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Vernon man honored posthumously with Carnegie Medal

Stacey Redmon was one of 17 honored Monday
Stacey Redmon lost his life in 2019 after trying to save the life of a boy who was swept out...
Stacey Redmon lost his life in 2019 after trying to save the life of a boy who was swept out into the Gulf.(WJHG)
Published: Dec. 14, 2020 at 7:48 PM CST
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PITTSBURGH, Pa. (Press Release) -

The Carnegie Hero Fund Commission Monday announced 17 people will receive the highest honor for civilian heroism in the U.S. and Canada for risking their lives for others in life-threatening peril. Among those awarded the Carnegie Medal was Stacey Redmon formerly of Vernon. The commission wrote:

“A 48-year-old man died June 21, 2019, attempting to save a boy from drowning in dangerous waters in the Gulf of Mexico off the coast of Panama City Beach, Florida. Despite dangerous water conditions including large waves and a rip current that prohibited swimming at the time, Stacey Redmon, a disabled air structural repairman of Vernon, Florida, and others ran into the ocean after becoming alerted to a boy who was being carried away from shore. Redmon swam toward the boy while screaming for help. Three surfers responded and swam to Redmon and the boy, who were then about 100 feet from shore in water about 8 feet deep. They took the boy and others to the beach and then returned for Redmon, who was on his back, struggling to stay afloat. A large wave struck, submerging everyone. When they surfaced, Redmon had lost consciousness. The surfers pulled Redmon to shore. Others on the beach tended to Redmon, who was in cardiac arrest. He could not be revived.”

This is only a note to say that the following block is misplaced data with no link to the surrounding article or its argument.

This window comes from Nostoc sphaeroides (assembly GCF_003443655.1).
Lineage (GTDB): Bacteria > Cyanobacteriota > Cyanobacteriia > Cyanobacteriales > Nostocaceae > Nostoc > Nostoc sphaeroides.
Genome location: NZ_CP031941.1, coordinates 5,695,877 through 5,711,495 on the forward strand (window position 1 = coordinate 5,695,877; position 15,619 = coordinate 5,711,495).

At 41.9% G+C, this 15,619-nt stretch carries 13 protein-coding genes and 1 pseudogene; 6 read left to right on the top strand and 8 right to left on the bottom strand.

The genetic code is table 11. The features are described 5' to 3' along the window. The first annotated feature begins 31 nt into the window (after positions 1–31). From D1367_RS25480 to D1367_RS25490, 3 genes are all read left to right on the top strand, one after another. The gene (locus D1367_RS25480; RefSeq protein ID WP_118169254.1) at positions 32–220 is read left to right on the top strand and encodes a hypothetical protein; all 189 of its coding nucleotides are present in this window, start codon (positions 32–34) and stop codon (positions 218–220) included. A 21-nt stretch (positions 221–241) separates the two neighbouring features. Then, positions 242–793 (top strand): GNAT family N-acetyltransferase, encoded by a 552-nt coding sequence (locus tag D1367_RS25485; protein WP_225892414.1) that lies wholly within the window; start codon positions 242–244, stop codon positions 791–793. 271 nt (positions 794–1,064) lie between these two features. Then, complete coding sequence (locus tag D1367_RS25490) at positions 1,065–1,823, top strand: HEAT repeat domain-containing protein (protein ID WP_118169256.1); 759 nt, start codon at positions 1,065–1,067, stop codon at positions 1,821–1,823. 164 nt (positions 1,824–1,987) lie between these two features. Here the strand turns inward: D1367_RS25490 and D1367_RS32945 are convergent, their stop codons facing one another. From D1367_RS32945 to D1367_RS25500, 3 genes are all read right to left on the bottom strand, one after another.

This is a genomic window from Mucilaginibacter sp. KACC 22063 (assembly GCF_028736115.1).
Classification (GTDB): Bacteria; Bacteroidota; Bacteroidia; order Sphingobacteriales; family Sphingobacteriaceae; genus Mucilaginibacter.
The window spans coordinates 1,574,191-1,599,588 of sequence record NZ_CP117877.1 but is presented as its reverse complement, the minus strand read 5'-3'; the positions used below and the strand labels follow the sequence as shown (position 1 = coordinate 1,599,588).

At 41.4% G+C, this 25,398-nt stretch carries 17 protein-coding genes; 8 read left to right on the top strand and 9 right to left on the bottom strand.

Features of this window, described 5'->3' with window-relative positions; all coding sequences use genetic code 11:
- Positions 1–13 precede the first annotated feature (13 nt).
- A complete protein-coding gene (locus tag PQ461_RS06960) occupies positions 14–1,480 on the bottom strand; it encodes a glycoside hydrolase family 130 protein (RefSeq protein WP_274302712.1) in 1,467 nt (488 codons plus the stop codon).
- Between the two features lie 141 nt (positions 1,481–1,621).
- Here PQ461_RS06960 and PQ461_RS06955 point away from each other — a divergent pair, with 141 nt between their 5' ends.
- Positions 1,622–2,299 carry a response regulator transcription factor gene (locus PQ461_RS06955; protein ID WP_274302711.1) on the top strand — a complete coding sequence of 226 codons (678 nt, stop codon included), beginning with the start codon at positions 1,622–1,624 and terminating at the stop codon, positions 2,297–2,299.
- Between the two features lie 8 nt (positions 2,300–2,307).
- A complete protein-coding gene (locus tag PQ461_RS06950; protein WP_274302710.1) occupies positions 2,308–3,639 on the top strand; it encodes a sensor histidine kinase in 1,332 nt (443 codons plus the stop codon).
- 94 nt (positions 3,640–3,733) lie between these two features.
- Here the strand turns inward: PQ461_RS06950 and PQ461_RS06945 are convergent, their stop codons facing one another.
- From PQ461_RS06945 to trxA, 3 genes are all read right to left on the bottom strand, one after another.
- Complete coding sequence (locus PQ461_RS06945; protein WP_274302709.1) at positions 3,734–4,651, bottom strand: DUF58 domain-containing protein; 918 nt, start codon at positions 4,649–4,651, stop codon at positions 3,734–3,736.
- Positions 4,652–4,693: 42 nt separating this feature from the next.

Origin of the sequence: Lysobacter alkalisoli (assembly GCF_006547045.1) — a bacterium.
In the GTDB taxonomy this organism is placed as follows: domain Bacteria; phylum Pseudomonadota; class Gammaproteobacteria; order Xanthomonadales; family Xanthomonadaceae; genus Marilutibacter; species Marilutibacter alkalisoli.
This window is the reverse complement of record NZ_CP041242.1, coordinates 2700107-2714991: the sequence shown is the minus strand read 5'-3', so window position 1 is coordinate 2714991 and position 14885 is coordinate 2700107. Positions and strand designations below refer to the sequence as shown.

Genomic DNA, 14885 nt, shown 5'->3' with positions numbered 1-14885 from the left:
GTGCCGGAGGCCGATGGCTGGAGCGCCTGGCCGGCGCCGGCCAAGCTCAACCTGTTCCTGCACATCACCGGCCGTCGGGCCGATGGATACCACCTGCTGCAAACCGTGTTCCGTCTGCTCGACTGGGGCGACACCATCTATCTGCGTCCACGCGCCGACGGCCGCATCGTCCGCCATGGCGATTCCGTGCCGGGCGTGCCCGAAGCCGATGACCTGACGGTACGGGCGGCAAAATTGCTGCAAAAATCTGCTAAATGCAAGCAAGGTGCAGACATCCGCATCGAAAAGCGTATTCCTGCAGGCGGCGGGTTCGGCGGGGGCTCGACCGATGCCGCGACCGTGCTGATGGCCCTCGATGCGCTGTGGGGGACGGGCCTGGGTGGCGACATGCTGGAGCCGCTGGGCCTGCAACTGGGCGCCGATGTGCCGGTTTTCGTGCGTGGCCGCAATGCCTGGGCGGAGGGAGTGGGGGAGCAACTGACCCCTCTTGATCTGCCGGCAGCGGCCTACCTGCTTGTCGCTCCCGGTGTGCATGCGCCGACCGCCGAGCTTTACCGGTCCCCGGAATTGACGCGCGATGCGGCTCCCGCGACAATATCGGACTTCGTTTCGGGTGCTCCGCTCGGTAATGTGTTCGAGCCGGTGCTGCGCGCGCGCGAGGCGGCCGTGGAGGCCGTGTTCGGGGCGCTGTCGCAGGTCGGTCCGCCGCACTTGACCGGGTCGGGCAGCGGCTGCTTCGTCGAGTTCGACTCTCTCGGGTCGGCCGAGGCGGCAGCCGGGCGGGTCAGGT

The Carnegie Medal is given throughout the U.S. and Canada to those who enter mortal danger while saving or attempting to save the lives of others. With this fourth and final announcement of 2020 recipients, a total of 10,202 Carnegie Medals have been awarded since the Pittsburgh-based Fund’s inception in 1904. Commission Chair Mark Laskow said each of the awardees or their survivors will also receive a financial grant. Throughout the 116 years since the Fund was established by industrialist-philanthropist Andrew Carnegie, more than $42 million has been given in one-time grants, scholarship aid, death benefits, and continuing assistance.

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